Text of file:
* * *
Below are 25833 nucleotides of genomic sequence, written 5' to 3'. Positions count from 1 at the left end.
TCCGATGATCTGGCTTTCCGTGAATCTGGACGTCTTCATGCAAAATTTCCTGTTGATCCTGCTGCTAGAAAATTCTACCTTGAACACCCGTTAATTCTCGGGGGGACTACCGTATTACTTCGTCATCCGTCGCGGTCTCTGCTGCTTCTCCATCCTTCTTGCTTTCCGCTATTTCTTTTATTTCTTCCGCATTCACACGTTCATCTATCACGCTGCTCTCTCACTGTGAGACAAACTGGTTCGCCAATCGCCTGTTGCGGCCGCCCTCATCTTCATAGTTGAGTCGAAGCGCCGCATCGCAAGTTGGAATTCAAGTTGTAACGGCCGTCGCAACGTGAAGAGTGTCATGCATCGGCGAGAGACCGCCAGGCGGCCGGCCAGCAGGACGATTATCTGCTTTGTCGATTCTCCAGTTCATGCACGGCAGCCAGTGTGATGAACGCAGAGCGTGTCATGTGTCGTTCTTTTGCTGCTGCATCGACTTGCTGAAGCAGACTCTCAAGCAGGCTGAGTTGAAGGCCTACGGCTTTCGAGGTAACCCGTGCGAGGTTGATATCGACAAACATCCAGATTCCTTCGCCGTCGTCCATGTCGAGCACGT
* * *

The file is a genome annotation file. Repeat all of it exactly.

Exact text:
Below are 25833 nucleotides of genomic sequence, written 5' to 3'. Positions count from 1 at the left end.
TCCGATGATCTGGCTTTCCGTGAATCTGGACGTCTTCATGCAAAATTTCCTGTTGATCCTGCTGCTAGAAAATTCTACCTTGAACACCCGTTAATTCTCGGGGGGACTACCGTATTACTTCGTCATCCGTCGCGGTCTCTGCTGCTTCTCCATCCTTCTTGCTTTCCGCTATTTCTTTTATTTCTTCCGCATTCACACGTTCATCTATCACGCTGCTCTCTCACTGTGAGACAAACTGGTTCGCCAATCGCCTGTTGCGGCCGCCCTCATCTTCATAGTTGAGTCGAAGCGCCGCATCGCAAGTTGGAATTCAAGTTGTAACGGCCGTCGCAACGTGAAGAGTGTCATGCATCGGCGAGAGACCGCCAGGCGGCCGGCCAGCAGGACGATTATCTGCTTTGTCGATTCTCCAGTTCATGCACGGCAGCCAGTGTGATGAACGCAGAGCGTGTCATGTGTCGTTCTTTTGCTGCTGCATCGACTTGCTGAAGCAGACTCTCAAGCAGGCTGAGTTGAAGGCCTACGGCTTTCGAGGTAACCCGTGCGAGGTTGATATCGACAAACATCCAGATTCCTTCGCCGTCGTCCATGTCGAGCACGT